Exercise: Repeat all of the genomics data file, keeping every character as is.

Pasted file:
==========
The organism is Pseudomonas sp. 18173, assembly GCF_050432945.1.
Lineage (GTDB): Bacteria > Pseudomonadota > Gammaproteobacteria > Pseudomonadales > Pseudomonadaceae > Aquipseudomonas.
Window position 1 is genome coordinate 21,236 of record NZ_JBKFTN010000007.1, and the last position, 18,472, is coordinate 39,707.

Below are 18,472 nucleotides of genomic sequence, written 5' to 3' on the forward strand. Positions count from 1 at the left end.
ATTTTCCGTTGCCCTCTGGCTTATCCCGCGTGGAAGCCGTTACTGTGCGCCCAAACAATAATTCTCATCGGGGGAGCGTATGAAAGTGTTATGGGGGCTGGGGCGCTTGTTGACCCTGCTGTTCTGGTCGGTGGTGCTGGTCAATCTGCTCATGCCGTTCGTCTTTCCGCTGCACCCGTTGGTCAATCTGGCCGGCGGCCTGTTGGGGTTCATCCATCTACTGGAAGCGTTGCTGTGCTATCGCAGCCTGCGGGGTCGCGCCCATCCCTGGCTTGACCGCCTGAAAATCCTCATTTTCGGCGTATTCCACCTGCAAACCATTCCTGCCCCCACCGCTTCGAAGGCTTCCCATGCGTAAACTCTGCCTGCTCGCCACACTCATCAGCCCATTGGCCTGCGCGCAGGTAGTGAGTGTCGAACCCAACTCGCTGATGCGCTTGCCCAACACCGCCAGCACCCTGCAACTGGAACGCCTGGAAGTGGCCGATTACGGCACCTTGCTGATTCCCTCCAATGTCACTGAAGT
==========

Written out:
The organism is Pseudomonas sp. 18173, assembly GCF_050432945.1.
Lineage (GTDB): Bacteria > Pseudomonadota > Gammaproteobacteria > Pseudomonadales > Pseudomonadaceae > Aquipseudomonas.
Window position 1 is genome coordinate 21,236 of record NZ_JBKFTN010000007.1, and the last position, 18,472, is coordinate 39,707.

Below are 18,472 nucleotides of genomic sequence, written 5' to 3' on the forward strand. Positions count from 1 at the left end.
ATTTTCCGTTGCCCTCTGGCTTATCCCGCGTGGAAGCCGTTACTGTGCGCCCAAACAATAATTCTCATCGGGGGAGCGTATGAAAGTGTTATGGGGGCTGGGGCGCTTGTTGACCCTGCTGTTCTGGTCGGTGGTGCTGGTCAATCTGCTCATGCCGTTCGTCTTTCCGCTGCACCCGTTGGTCAATCTGGCCGGCGGCCTGTTGGGGTTCATCCATCTACTGGAAGCGTTGCTGTGCTATCGCAGCCTGCGGGGTCGCGCCCATCCCTGGCTTGACCGCCTGAAAATCCTCATTTTCGGCGTATTCCACCTGCAAACCATTCCTGCCCCCACCGCTTCGAAGGCTTCCCATGCGTAAACTCTGCCTGCTCGCCACACTCATCAGCCCATTGGCCTGCGCGCAGGTAGTGAGTGTCGAACCCAACTCGCTGATGCGCTTGCCCAACACCGCCAGCACCCTGCAACTGGAACGCCTGGAAGTGGCCGATTACGGCACCTTGCTGATTCCCTCCAATGTCACTGAAGT